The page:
How to Fix Line Scars or Scratches on the Top Surface of 3D Prints

If you're struggling with obvious scars on your printed objects, consider taking a look at this article for assistance. Typically, unlike the regular patterns of 3D print ringing, these lines often appear irregularly on the top surface of the print. Especially for models with large and flat surfaces, these marks can undeniably have a negative impact on the part's overall appearance, which can be frustrating. You can calibrate the printer and adjust slicing settings to smooth the top layer of printed parts; Cura contains many useful features such as combing mode, Z hopping, and ironing tool. Let's continue to read and find the causes and methods to solve the issue: Line scars and scratches on the top surface of 3D prints.

What Causes Scars or Scratches on Top Layer of 3D Prints

Scratches on the Top Surface of 3D Prints

(Image source: Anycubic official user group)

Scars or scratches appear as irregular lines on the surface of a 3D print, which are a visual defect. However, it is not an irreversible problem; these marks can be sanded down to achieve a smooth surface. It is best to take measures to prevent it from happening again, and you should understand the causes behind this issue first. The following three points are its causes.

  • Extruder is extruding too much.
  • Nozzle is hitting the surface of the printed object.
  • Print settings in the slicer are wrong.

How to Stop Top Scars of 3D Prints

Solution 1: Calibrate Your Printer

Auto Bed Leveling Printer

(Anycubic Kobra 2 LeviQ 2.0 Automatic Leveling System)

Even a slight unevenness in the heated bed can lead to inconsistent distances between the nozzle and every point on the bed. In such cases, friction against the print surface can occur when the nozzle moves, resulting in scars. A level bed is often crucial for successful printing. If you're new to FDM printing, it's recommended to opt for an automated leveling printer like Anycubic Kobra 2 or Anycubic Kobra 2 Pro. Manual bed leveling can be intricate, requiring skill and experience, and is prone to calibration errors that can lead to print failures. With an automatic leveling machine, you often only need to press a button on its screen, and the printer will perform the leveling process automatically. Moreover, Kobra 2 not only offers fast printing speeds of up to 300mm/s but also features smart Z-offset, making it extremely beginner-friendly.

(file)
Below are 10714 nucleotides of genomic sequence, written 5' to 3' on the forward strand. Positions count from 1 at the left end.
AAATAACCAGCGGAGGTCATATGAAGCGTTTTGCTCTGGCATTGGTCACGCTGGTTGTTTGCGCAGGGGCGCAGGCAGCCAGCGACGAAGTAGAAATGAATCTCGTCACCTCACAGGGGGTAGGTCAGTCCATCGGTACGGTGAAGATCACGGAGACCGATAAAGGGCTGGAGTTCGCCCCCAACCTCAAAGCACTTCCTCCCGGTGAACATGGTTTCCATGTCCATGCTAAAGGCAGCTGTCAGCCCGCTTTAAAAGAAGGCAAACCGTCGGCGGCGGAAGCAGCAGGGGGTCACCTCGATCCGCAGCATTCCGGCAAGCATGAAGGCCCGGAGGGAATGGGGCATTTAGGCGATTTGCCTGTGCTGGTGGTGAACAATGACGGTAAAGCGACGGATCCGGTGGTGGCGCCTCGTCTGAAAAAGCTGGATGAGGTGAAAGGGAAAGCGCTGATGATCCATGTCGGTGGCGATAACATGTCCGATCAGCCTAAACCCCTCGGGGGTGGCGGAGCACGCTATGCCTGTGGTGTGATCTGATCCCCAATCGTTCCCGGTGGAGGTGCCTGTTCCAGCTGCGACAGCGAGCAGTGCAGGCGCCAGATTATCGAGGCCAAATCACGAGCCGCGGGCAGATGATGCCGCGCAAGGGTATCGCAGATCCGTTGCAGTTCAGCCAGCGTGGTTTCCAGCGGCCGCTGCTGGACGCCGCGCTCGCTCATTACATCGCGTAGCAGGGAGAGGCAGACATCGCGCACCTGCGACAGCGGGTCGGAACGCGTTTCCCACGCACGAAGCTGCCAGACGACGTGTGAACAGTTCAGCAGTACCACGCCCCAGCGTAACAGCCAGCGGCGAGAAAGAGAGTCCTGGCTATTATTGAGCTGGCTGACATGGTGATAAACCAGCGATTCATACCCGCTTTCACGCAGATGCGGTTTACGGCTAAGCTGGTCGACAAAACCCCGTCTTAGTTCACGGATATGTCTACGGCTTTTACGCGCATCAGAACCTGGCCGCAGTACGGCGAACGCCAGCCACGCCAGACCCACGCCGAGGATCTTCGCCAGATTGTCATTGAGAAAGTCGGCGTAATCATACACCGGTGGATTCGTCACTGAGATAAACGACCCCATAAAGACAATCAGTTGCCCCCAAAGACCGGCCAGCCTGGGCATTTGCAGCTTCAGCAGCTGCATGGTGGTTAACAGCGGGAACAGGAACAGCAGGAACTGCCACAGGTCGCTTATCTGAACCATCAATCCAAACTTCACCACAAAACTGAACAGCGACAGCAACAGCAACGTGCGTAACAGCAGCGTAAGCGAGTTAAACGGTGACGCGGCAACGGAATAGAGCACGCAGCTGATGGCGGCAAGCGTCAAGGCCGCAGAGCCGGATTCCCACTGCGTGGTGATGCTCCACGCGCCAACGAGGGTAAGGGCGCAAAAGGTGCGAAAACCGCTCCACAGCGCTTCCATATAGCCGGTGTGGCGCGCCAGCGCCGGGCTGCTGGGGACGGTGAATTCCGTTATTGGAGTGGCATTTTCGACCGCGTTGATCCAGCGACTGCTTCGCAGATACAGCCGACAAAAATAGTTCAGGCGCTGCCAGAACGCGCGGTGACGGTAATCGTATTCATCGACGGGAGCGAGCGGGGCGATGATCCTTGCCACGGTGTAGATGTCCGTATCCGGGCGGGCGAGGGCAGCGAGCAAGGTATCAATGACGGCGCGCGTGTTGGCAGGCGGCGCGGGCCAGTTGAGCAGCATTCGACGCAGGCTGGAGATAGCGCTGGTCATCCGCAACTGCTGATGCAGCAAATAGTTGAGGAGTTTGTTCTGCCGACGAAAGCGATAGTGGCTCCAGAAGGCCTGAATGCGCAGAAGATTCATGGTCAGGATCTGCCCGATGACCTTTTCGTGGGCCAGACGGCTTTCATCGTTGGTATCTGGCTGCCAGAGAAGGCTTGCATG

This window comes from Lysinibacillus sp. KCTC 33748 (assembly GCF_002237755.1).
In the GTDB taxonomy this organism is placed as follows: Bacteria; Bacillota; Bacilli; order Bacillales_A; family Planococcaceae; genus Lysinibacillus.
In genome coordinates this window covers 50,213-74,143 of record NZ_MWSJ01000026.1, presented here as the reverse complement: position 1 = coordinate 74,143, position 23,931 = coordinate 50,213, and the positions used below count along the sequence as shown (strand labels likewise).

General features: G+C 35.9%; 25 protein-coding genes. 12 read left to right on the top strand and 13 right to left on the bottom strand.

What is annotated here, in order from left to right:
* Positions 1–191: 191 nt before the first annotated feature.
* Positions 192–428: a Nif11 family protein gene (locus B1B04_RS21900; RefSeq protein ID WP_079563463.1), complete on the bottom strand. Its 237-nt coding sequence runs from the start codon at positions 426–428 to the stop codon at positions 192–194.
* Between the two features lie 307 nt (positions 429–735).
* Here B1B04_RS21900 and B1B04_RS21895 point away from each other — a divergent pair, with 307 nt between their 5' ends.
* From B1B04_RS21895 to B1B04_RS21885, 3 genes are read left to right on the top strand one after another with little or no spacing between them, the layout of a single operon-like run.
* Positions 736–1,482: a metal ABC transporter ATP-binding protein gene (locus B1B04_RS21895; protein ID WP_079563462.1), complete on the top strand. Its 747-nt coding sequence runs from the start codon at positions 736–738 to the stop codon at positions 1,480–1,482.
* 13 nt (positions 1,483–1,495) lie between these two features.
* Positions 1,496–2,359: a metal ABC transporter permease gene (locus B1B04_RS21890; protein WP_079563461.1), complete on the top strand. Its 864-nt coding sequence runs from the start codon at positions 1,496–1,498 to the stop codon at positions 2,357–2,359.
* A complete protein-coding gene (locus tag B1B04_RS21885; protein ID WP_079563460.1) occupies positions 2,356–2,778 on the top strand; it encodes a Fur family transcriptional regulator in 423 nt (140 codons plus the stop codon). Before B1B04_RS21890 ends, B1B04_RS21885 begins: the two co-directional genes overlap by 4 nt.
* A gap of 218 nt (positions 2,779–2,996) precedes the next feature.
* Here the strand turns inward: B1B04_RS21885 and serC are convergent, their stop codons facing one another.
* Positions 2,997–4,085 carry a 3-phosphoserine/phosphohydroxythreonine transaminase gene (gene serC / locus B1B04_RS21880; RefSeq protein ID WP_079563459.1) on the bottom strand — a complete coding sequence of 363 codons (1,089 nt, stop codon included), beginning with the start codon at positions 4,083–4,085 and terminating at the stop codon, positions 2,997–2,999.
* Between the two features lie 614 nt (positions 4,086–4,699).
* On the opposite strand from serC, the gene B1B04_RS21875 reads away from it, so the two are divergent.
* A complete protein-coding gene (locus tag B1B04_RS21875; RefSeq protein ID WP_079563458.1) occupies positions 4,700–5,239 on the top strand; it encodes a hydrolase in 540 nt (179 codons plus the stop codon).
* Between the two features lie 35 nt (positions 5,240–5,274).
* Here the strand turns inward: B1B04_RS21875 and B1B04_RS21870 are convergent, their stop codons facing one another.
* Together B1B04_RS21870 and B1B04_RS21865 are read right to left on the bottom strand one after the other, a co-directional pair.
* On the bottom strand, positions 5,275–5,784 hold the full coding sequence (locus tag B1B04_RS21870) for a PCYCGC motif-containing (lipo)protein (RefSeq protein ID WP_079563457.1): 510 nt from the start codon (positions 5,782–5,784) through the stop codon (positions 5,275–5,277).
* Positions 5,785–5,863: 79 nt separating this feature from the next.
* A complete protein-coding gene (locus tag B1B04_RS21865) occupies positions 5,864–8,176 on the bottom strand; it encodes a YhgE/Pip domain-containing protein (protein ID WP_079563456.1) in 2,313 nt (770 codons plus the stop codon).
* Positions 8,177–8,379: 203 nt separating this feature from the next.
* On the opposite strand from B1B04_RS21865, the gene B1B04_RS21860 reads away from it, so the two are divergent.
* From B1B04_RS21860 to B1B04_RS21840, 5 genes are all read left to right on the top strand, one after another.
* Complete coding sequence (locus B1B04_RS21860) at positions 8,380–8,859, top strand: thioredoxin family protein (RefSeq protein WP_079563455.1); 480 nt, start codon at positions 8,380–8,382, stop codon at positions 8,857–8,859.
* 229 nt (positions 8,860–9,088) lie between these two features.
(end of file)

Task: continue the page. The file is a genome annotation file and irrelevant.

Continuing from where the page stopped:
Solution 2: Lower the Print Temperature

Line Scars on the Top Surface of 3D Prints

(Image source: Anycubic official user group)

If the extruded filament from the nozzle exceeds the expected amount, it can result in excess plastic residue that will form scars on the surface of the print. This may occur due to the hotend temperature. In this case, just imagine, each time the nozzle finishes a layer and travels to the starting point of the next layer, a small amount of liquid filament will uncontrollably ooze from the nozzle.

To reduce marks on the top layer of the print, lowering the print temperature can reduce material flow. However, different materials have their own temperature requirements. If you want to achieve the optimal printing temperature, it's necessary to refer to the recommended temperature provided by the material manufacturer. Otherwise, setting the temperature too high can lead to stringing and over-extrusion issues, while being too low may result in filament grinding and under-extrusion.

Solution 3: Adjust Flow Rate

Flow Rate

(Flow rate settings in Cura)

The flow rate (also called extrusion multiplier) has an impact on your 3D prints. This parameter can be found in the slicer software and determines the amount of filament extruded during printing. An incorrect flow rate setting can lead to various issues, such as 3D print zits, and inappropriate extrusion.

To calibrate the flow rate, you can begin by testing a few models with a 5% variation based on the default value. In Cura, its default value is set at 100%. In most cases, the optimal flow rate for PLA filament is 100%.

Solution 4: Activate Combing Mode in Slicer

Combing Mode in Cura

(Dark blue lines are the travels of the nozzle when combing mode enabled in Cura)

You can find the "Combing Mode" feature in the Cura slicer. It is designed to prevent stringing and oozing issue from the hotend, and this issue can lead to marks on the surface of the print. After each layer is printed, the print head travels from the endpoint of the finished layer to the next point, and the combing mode can control these travel moves.

The "All" option is often set as the default setting for combing mode, which means the nozzle stays within the print during travel moves. But this mode still moves over the top and bottom of the print, and leaves scars on the skin. It is recommended to choose the "Not in Skin" mode, which it's best to 3D prints with a large and flat top surface. In this way, the nozzle moves inside the print but avoids traveling over the top and bottom, significantly reducing scratch lines on the top layer of the prints.

Solution 5: Enable Z Hop in Slicer

Z hopping in Cura

(Image source: Ultimaker)

If you've already leveled the print bed and fine-tuned your print settings, yet scars and marks still appear on the top of your part. You can try enabling the Z hop feature in the slicer that could provide a solution. When Z hopping is activated in Cura, the nozzle is slightly lifted during travel moves to avoid the print surface being scarred. You should know that using Z hop will slow down the 3D printing speed since the Z-axis is raised with each retraction.

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